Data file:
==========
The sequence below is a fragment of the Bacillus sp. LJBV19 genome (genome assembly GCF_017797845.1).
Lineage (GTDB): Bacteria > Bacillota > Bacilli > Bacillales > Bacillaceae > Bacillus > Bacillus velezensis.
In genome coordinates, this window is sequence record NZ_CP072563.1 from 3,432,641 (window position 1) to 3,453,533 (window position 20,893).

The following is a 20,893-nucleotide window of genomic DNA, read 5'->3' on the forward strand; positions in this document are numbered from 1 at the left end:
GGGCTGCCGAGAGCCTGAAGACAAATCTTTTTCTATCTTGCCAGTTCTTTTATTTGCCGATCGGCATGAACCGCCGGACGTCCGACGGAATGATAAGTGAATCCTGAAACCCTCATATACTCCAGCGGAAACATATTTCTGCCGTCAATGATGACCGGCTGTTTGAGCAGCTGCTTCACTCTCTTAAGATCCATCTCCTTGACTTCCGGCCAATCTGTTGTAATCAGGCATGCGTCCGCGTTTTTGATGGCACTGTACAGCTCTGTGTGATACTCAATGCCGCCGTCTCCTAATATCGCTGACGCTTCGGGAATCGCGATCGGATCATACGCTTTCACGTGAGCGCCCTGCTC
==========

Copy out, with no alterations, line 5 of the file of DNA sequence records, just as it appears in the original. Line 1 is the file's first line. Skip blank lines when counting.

GGGCTGCCGAGAGCCTGAAGACAAATCTTTTTCTATCTTGCCAGTTCTTTTATTTGCCGATCGGCATGAACCGCCGGACGTCCGACGGAATGATAAGTGAATCCTGAAACCCTCATATACTCCAGCGGAAACATATTTCTGCCGTCAATGATGACCGGCTGTTTGAGCAGCTGCTTCACTCTCTTAAGATCCATCTCCTTGACTTCCGGCCAATCTGTTGTAATCAGGCATGCGTCCGCGTTTTTGATGGCACTGTACAGCTCTGTGTGATACTCAATGCCGCCGTCTCCTAATATCGCTGACGCTTCGGGAATCGCGATCGGATCATACGCTTTCACGTGAGCGCCCTGCTC